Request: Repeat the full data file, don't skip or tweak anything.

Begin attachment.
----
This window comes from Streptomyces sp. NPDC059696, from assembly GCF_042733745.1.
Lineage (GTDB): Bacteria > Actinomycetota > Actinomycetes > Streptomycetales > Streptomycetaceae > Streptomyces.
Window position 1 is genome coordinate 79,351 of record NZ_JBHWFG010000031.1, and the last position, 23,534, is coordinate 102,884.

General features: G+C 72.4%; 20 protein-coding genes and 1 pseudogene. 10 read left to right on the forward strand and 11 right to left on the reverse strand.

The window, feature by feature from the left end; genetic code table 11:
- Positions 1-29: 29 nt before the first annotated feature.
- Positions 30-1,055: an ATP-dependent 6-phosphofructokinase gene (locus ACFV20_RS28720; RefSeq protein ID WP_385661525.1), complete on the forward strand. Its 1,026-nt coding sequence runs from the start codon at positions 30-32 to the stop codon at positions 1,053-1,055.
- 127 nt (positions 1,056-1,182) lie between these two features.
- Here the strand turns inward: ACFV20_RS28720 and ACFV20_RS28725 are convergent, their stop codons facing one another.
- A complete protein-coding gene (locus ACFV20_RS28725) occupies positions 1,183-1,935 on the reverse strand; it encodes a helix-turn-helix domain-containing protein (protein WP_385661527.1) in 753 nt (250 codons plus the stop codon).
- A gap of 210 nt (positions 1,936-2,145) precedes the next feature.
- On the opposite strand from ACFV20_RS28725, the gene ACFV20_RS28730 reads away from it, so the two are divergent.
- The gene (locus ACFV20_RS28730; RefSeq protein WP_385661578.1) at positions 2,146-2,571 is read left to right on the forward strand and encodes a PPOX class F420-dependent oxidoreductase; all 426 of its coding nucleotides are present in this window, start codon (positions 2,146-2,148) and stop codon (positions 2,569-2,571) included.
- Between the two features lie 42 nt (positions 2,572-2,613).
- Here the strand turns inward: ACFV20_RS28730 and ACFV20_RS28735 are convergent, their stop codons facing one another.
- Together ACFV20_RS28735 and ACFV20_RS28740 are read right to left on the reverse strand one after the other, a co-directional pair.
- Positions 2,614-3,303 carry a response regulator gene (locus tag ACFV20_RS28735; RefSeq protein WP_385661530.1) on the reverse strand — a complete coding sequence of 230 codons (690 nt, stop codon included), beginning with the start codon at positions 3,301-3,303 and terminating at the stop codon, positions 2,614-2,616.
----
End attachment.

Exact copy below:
This window comes from Streptomyces sp. NPDC059696, from assembly GCF_042733745.1.
Lineage (GTDB): Bacteria > Actinomycetota > Actinomycetes > Streptomycetales > Streptomycetaceae > Streptomyces.
Window position 1 is genome coordinate 79,351 of record NZ_JBHWFG010000031.1, and the last position, 23,534, is coordinate 102,884.

General features: G+C 72.4%; 20 protein-coding genes and 1 pseudogene. 10 read left to right on the forward strand and 11 right to left on the reverse strand.

The window, feature by feature from the left end; genetic code table 11:
- Positions 1-29: 29 nt before the first annotated feature.
- Positions 30-1,055: an ATP-dependent 6-phosphofructokinase gene (locus ACFV20_RS28720; RefSeq protein ID WP_385661525.1), complete on the forward strand. Its 1,026-nt coding sequence runs from the start codon at positions 30-32 to the stop codon at positions 1,053-1,055.
- 127 nt (positions 1,056-1,182) lie between these two features.
- Here the strand turns inward: ACFV20_RS28720 and ACFV20_RS28725 are convergent, their stop codons facing one another.
- A complete protein-coding gene (locus ACFV20_RS28725) occupies positions 1,183-1,935 on the reverse strand; it encodes a helix-turn-helix domain-containing protein (protein WP_385661527.1) in 753 nt (250 codons plus the stop codon).
- A gap of 210 nt (positions 1,936-2,145) precedes the next feature.
- On the opposite strand from ACFV20_RS28725, the gene ACFV20_RS28730 reads away from it, so the two are divergent.
- The gene (locus ACFV20_RS28730; RefSeq protein WP_385661578.1) at positions 2,146-2,571 is read left to right on the forward strand and encodes a PPOX class F420-dependent oxidoreductase; all 426 of its coding nucleotides are present in this window, start codon (positions 2,146-2,148) and stop codon (positions 2,569-2,571) included.
- Between the two features lie 42 nt (positions 2,572-2,613).
- Here the strand turns inward: ACFV20_RS28730 and ACFV20_RS28735 are convergent, their stop codons facing one another.
- Together ACFV20_RS28735 and ACFV20_RS28740 are read right to left on the reverse strand one after the other, a co-directional pair.
- Positions 2,614-3,303 carry a response regulator gene (locus tag ACFV20_RS28735; RefSeq protein WP_385661530.1) on the reverse strand — a complete coding sequence of 230 codons (690 nt, stop codon included), beginning with the start codon at positions 3,301-3,303 and terminating at the stop codon, positions 2,614-2,616.